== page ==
flavored chips caused a craze all over Korea when
it first came out, but this time, the brand made a
limited-edition cherry blossom chips that you won’t
be able to stop munching. The popcorn also takes
another floral form as each little piece is turned pink
to recreate the lovely blooms.
Triangle Kimbap (6)
Don’t like snacks? Triangle Kimbaps are the easiest
and most convenient rice meal wrapped in a
seaweed laver you can eat wherever you are. This
macaroni cheese triangle kimbap is made spicy
with hot red chili that claims to make your Spring
an unforgettable experience.
Romantic Ade (1)
The good news is that all snacks are
under 2,000 KRW, except the Choco
Pies! All products are available at: CU,
7 Eleven, GS 25, E-Mart 24
Wash down all these snacks with a thirst-quenching
drink that looks as cheerful, fresh, and sweet as
Spring! You can easily spot the bottles because of
their bright pink color.
A symbol of renewal and regret
Words byDianne Pineda-Kim
Photos bySeong Jin Kim, Sewon Jun, and Umesh Sampath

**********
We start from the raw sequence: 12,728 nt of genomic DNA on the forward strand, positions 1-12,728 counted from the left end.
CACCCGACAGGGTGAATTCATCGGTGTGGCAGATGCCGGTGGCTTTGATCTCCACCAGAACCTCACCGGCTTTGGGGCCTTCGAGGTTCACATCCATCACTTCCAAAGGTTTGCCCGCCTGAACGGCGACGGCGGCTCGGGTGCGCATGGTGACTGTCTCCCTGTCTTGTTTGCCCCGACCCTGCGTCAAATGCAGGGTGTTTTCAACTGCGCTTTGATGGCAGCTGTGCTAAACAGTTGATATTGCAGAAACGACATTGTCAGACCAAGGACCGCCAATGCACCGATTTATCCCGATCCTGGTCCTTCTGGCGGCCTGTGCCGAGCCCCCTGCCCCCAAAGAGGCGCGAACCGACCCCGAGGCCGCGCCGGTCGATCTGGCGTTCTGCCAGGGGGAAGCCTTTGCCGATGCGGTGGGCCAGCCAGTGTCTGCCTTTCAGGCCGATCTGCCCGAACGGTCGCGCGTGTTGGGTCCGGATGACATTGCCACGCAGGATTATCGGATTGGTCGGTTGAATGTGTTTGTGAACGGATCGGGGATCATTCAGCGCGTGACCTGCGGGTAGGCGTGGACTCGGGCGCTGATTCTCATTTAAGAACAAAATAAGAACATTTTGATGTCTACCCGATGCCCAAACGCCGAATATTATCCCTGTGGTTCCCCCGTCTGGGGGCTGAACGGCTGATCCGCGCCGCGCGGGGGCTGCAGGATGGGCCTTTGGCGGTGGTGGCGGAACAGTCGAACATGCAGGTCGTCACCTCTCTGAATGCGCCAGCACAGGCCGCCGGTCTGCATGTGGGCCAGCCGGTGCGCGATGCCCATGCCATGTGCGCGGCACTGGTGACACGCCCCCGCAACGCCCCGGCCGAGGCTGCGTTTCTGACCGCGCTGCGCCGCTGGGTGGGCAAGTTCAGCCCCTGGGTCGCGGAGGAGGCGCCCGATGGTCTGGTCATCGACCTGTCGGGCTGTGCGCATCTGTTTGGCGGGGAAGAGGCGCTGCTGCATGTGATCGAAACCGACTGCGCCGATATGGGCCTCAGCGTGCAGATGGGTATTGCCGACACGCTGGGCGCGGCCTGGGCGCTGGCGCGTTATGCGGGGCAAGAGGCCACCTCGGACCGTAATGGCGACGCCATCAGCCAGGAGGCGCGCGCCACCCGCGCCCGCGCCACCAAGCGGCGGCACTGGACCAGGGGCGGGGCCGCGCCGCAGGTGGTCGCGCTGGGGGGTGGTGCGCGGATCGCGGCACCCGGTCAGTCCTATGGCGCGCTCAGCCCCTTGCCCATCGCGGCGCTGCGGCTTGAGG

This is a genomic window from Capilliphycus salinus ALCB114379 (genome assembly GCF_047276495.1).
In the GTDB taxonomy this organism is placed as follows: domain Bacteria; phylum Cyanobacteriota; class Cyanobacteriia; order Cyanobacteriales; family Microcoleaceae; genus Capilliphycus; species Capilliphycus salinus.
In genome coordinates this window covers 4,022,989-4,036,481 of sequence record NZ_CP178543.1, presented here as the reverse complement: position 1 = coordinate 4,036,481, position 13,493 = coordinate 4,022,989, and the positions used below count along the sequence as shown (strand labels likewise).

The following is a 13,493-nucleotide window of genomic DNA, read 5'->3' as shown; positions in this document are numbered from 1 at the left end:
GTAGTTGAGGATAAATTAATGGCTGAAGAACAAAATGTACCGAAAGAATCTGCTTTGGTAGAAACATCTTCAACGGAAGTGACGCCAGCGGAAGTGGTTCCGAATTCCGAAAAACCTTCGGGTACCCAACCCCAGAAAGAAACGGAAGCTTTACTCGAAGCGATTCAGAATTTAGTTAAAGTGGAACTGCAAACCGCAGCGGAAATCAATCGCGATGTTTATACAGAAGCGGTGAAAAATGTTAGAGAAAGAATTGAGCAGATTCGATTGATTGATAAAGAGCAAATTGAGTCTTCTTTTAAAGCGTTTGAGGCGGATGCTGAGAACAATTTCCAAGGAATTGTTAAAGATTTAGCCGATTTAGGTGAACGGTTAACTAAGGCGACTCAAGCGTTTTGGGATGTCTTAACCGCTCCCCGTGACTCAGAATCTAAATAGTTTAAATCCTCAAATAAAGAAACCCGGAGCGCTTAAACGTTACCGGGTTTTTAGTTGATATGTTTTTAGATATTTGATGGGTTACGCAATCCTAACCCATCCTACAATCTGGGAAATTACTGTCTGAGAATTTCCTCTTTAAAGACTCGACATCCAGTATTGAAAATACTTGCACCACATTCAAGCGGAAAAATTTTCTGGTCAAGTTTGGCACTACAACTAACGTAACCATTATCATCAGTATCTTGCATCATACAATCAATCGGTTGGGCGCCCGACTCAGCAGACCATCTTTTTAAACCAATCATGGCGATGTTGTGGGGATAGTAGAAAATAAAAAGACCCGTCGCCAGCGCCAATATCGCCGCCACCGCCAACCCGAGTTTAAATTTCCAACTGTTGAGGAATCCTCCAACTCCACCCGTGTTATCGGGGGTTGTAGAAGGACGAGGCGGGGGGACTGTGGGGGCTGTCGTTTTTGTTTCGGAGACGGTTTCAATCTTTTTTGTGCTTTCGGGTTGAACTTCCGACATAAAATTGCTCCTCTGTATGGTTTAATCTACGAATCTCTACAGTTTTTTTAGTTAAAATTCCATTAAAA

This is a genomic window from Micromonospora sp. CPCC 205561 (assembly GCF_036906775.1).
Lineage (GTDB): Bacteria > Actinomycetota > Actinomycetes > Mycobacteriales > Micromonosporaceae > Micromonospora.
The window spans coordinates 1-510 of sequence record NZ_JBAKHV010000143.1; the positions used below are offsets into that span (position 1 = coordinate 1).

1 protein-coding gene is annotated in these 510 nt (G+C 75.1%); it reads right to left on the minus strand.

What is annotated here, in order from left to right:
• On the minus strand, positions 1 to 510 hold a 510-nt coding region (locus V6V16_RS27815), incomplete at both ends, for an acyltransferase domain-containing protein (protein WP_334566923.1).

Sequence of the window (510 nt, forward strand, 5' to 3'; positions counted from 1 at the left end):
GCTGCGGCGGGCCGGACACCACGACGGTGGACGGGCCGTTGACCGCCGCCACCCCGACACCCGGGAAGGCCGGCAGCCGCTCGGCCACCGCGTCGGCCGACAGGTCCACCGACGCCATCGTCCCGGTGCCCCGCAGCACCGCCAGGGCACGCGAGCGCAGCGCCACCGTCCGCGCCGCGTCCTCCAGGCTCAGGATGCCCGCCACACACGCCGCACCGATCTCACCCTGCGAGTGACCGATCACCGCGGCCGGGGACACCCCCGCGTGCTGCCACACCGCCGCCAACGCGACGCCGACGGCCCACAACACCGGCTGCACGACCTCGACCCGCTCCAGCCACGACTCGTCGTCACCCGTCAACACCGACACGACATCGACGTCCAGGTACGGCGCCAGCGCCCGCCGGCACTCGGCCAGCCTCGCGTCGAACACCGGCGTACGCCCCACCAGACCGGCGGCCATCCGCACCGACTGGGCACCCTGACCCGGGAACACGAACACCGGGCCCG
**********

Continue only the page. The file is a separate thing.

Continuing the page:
Seong Jin Kim
As this natural wonder blooms,
its beauty evokes a sense of
joy and profound sadness
As the temperature suddenly soars and
the last tail of the cold ends, a pretty shade of pink
explodes from the common to the most obscure
places: on the sidewalks, highways, mountains, and several
open spaces. In the city, a stark contrast between the drab,
heavy gray colors of the skyscrapers and the bright, cheery
hues signal one thing—Spring is finally here, and so are the
beautiful cherry blossoms that come with it.
Spring is the season where a sense of renewal and hope is
felt. It’s the time when everyone starts to stow away their
heavy clothing just as lightness begins to replace their heavy
moods. More than the overwhelming feeling of joy that the
cherry blossoms evokes, its ephemeral beauty also reflects an
expression of life, death, and renewal. In a short span of one or
two weeks, the petals will fall and all the white and pink hues